Restoring a Blighted Creek with an Environmental Science Grant
“Our sixth grade students are continuing to work on the restoration of a blighted creek a few blocks from the school. They conduct scientific research and engage in service work at Courtland Creek in East Oakland…. This year we intend to visit another nearby creek where the extensive restoration of another once blighted creek can provide a vision of a restored creek habitat and help generate ideas to improve our own.” – Tim Marshall, Melrose Leadership Academy Science Teacher
At Melrose Leadership Academy, 6th grade science teacher Tim Marshall centers his Life Sciences unit on “creek studies,” using the school neighborhood’s Courtland Creek as the focal point.
“Last year’s sixth grade students removed non-native plants, planted native species in their place, and wrote a field guide for visitors to the creek in collaboration with the East Bay Academy for Young Scientists (a project of the Lawrence Hall of Science).” This year, with an Environmental Science Resource Grant from PVF, Tim’s class of sixth grade students visited the Oakland Museum of California to learn more about the creek systems in Oakland, viewing exhibits about their local watershed, including maps, historical photos, and a life-size culvert. The students also went to Sausal Creek and met with scientists and Friends of Sausal Creek, learning about its restoration.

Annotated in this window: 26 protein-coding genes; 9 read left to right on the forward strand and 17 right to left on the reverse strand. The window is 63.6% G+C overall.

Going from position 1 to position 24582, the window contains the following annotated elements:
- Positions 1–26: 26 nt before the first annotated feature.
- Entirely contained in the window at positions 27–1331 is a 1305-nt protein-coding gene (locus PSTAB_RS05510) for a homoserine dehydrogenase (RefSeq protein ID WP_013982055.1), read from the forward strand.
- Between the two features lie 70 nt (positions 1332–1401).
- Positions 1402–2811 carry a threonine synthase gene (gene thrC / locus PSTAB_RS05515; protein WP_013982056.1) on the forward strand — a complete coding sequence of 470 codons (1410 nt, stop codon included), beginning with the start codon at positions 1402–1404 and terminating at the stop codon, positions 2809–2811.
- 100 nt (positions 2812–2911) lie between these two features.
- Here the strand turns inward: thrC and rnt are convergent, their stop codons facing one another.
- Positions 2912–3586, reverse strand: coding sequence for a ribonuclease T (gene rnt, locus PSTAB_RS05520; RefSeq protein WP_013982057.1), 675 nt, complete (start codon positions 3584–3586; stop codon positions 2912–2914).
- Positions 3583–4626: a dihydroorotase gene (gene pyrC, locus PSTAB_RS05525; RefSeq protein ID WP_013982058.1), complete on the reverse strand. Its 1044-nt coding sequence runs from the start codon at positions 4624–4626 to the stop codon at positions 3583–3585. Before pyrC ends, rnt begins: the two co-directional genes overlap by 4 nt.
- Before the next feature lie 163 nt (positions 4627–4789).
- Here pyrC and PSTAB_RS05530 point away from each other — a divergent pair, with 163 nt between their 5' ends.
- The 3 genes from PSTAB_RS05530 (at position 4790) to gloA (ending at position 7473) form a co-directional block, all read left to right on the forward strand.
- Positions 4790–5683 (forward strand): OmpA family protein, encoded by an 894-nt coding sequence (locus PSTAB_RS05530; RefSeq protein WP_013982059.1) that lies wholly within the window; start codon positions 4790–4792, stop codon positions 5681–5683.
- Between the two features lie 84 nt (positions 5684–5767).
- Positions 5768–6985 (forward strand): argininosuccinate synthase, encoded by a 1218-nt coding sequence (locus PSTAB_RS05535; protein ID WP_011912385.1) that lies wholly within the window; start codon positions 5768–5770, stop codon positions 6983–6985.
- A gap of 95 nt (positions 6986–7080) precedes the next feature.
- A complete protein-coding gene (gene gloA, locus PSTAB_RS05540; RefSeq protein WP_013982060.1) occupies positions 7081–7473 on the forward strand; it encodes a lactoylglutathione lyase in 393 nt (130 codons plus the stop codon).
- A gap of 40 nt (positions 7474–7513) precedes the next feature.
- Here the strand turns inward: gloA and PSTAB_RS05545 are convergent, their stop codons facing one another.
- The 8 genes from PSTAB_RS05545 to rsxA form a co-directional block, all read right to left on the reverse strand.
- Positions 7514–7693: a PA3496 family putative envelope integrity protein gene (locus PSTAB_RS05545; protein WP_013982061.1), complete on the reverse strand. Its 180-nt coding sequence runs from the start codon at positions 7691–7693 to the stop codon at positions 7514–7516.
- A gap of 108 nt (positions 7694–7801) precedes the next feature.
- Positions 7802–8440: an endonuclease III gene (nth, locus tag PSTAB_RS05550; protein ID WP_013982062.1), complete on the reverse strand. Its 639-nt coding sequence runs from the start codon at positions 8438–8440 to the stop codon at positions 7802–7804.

PVF’s Chief Operating Officer Dawn Hawk and Program Officer Anita Brown were invited to hear these students present their own proposals on what should be done to improve the health of Courtland Creek. Other members of the community were also there—neighbors, teachers, and Beto Bracho, a local expert on creek restoration.
Students proposed removing non-native and invasive plants and planting native and non-invasive plants. They suggested observing and collecting data from the creek, cleaning the creek and testing the water regularly, and nurturing plant and wildlife growth.
Tim mentioned that students will continue their involvement with Courtland Creek as seventh graders, learning about water testing and other related activities as part of the science curriculum. He hopes to connect with other teachers across different grades in the school to build a comprehensive curriculum surrounding Courtland Creek’s restoration and maintenance.